Yep, I’m a preacher’s kid. I’m also a preacher’s brother. No offense, Ron, but I’m prouder of being a preacher’s kid than I am a preacher’s brother.
What’s it like being a preacher’s kid? I’ve lost track of how many times I’ve been asked that question……
But I haven’t been asked that one nearly as often as I have, “Are you any relation to Rev. Vanderwell?”
Yes, I am. And I’m glad I am.
And I miss him. See today marks 10 months that my Dad has been hanging out in Heaven with some really awesome people.
But I’m getting off track – what’s it like being a preacher’s kid?
A couple of thoughts:
• When you are a preacher’s kid, many more people in the community know who you are than you know. Is that good or bad? Well, it depends. If you’re out on a date with your girlfriend and an older couple comes up and talks to you – they know you but you can’t remember them – that can make your girlfriend kind of wonder why you didn’t introduce her. (True story – happened many times to my wife and I when we were dating.)
• When you are a preacher’s kid, you have to/get to share your parent with the church community. I remember when I was in upper elementary planning on going to a Chicago Cubs game. We had to cancel because my dad had to help a family in crisis. The Cubs beat the Philadephia Phillies 22 to 21 in 17 innings! I don’t remember how many scoring records were broken but for a huge baseball fan like I was at that point, it was a big disappointment to miss it. But at the same time, I was okay with it because I knew that the reason we missed it was because my Dad was helping people in a crisis. I didn’t know who or what, but I didn’t need to. On the other side of it, I could tell you countless stories of people who have told me what a difference my Dad has made in their lives. So, you share the difficult and the good with the church community.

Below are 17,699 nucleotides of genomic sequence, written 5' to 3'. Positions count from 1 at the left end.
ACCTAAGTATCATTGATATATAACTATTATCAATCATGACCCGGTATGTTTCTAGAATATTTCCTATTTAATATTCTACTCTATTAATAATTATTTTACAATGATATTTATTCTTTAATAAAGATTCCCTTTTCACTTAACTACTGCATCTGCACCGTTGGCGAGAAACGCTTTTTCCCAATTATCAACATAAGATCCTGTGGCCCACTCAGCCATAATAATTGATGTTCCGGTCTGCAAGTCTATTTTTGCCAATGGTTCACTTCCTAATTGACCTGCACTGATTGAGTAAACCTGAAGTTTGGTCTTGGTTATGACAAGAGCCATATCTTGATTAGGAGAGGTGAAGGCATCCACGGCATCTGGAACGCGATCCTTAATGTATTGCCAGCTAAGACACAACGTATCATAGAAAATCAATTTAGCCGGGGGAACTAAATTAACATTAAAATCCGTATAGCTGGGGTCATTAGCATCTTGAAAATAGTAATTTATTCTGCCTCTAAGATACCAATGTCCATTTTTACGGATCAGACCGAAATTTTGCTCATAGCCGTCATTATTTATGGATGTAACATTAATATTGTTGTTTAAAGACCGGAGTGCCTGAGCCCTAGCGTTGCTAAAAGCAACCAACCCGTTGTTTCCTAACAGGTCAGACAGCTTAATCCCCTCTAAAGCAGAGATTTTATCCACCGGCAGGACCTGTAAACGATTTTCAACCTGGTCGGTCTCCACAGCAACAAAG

• It really helps when you are the son of a really good preacher. Not only a preacher that writes good sermons but also (and more importantly) loves his God, loves his family, loves his community and conducts his life in a way that makes him real, ordinary and approachable. (Oh and I use “his” because my preacher parent is a dad – but many of the pastors I know, respect and appreciate are women).
In some ways, it’s different when you are a preacher’s kid, I mean, your Mom or Dad works directly for God, right?
But wait, aren’t we all supposed to live our lives like we’re working for God? Whether you are in banking or teaching or nursing or manufacturing or whatever, God calls us to all do whatever we do like we’re working for Him.
Because we are.
So, I guess being a preacher’s kid is a really good thing.
I know I’m better off because I’m a preacher’s kid.